Make Korean Sauna Eggs In Your Pressure Cooker For Breakfast

Photo: Claire Lower

I am forever surprised by how many different ways you can cook and eat eggs. Within the scrambled genre alone, I have three favourites (super slow, whipped with a blender, and blended with cheese). Recently, I’ve been really into the hard bois. I love devilling them (obviously), and wrapping them in miso, but I am now fully obsessed with these toasty, nutty, oh-so-tender seven hour eggs. (Spoiler: they do not actually take seven hours.)

You may have seen these dark tan, hardboiled eggs referred to as “Korean sauna eggs,” or perhaps “huevos haminados” if you are familiar with Sephardic cooking, but they are, essentially, eggs that have been cooked a really long time.

According to Harold McGee’s On Food and Cooking, this is a long-term cooking process in which “the quarter-gram of glucose sugar in the white reacts with albumen protein to generate flavours and pigments typical of browned foods.” This means your egg tastes toasted, which is wild, if I’m being honest. The white is also insanely tender, while the yolk is creamy and almost fluffy in texture.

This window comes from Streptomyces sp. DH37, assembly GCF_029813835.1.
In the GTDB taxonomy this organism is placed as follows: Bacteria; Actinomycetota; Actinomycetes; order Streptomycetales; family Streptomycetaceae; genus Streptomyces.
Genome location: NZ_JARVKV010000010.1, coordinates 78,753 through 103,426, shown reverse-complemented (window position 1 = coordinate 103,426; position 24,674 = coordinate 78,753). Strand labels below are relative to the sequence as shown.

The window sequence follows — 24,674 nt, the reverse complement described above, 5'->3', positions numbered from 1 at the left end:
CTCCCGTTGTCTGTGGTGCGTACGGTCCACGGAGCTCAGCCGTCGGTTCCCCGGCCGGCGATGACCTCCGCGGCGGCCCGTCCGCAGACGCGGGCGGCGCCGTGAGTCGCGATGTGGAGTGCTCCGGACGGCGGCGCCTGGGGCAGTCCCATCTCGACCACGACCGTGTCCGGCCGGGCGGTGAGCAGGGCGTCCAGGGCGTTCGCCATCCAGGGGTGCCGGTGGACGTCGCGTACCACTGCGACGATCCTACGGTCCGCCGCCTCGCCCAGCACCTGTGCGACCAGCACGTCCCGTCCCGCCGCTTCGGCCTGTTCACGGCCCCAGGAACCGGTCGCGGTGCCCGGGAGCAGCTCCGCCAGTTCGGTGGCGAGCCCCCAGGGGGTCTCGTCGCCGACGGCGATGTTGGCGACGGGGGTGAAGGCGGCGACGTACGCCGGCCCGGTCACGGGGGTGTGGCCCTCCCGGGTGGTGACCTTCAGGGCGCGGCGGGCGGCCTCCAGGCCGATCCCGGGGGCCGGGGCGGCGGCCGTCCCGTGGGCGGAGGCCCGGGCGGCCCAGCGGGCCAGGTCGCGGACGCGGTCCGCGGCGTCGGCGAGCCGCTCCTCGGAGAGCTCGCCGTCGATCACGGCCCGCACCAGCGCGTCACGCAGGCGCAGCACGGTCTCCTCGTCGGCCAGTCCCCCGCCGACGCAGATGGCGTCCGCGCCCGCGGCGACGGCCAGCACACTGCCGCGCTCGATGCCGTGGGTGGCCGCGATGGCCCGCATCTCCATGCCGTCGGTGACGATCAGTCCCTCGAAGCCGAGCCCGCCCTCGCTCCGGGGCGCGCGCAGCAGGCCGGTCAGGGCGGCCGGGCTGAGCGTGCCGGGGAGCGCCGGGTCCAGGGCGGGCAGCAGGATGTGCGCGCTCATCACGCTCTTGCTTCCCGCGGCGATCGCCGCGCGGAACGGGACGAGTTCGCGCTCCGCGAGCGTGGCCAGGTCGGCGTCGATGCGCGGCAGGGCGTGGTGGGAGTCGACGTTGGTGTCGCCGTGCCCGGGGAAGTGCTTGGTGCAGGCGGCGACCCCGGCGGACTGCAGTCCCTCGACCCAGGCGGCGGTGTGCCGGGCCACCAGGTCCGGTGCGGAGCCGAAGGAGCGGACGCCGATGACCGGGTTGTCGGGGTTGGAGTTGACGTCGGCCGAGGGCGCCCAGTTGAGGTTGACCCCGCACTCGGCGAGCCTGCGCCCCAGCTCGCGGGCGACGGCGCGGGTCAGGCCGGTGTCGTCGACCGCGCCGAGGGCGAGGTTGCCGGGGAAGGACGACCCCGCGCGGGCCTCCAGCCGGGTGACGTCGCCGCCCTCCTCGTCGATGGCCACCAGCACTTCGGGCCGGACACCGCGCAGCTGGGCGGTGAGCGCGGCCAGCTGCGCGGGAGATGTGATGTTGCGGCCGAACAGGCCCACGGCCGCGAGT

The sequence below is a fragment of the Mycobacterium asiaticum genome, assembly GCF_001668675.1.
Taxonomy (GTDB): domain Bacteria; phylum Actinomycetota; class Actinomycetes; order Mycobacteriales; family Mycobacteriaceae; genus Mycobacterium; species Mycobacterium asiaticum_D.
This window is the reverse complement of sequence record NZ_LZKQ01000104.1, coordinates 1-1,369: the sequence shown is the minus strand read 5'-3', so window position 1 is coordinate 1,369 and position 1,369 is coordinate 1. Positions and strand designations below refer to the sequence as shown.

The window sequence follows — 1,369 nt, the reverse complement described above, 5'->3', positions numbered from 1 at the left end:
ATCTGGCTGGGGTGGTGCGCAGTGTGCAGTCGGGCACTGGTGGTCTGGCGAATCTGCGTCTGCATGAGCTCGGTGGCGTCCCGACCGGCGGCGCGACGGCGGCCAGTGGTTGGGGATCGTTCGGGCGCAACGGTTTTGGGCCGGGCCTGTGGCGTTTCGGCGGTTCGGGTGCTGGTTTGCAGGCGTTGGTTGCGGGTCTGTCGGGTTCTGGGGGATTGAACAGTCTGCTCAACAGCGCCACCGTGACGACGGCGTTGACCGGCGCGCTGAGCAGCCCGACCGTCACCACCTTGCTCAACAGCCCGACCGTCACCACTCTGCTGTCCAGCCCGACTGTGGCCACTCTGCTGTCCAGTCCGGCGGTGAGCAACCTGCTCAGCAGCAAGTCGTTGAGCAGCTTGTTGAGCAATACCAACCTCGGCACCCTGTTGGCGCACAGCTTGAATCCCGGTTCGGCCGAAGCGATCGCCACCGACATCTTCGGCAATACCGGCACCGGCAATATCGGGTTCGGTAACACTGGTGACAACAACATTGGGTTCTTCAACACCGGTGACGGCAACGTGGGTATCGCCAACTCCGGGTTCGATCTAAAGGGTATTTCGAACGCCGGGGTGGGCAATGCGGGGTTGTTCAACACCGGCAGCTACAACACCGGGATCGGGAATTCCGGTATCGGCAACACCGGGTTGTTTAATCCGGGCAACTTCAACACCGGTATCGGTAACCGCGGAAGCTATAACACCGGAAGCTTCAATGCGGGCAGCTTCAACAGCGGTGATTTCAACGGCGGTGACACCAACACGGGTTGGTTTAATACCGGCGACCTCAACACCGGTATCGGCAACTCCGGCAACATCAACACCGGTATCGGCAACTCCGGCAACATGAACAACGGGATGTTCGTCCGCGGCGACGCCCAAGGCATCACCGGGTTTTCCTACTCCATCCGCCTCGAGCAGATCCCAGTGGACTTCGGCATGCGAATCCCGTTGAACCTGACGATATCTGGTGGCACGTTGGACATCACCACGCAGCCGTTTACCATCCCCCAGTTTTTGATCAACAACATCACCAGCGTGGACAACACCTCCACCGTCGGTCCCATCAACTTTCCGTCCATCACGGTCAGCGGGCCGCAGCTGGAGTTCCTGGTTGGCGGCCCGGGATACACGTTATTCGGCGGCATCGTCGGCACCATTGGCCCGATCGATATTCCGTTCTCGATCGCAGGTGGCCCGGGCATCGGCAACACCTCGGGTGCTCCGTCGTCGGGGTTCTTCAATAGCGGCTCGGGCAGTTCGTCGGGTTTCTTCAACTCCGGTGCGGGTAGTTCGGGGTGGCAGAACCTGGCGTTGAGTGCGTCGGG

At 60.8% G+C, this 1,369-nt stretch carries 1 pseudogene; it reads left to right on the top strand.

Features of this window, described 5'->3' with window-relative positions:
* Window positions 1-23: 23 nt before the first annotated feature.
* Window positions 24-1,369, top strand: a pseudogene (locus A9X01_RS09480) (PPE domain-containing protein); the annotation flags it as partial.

Photo: Claire Lower

I’d imagine that very few people want to boil eggs for seven hours but, seeing as we are living in the age of the pressure cooker, you can make these toasty, rich egg treats in under two. To make them, you will need:

  • Eggs — as many as will fit in a single layer in the bottom of your pressure cooker insert

  • Water — enough to cover the eggs

  • 2 teaspoons of kitchen salt

Let the eggs come to room temperature for about an hour — this will help prevent cracking during cooking — then place them in the pressure cooker insert.

Cover them with water, add the salt and close the pot, making sure the release valve is set to “sealing” or an equivalent setting. Press “pressure cook", make sure you’re set to high pressure, and set the time to 90 minutes.

After the cooking time has elapsed, release the pressure manually, (carefully) remove the hot eggs from the insert — use tongs — and set them in an ice bath until they are fully cool to the touch.

Peel ‘em, eat ‘em, maybe devil them. (I see an egg, I devil an egg. That’s just how I am.)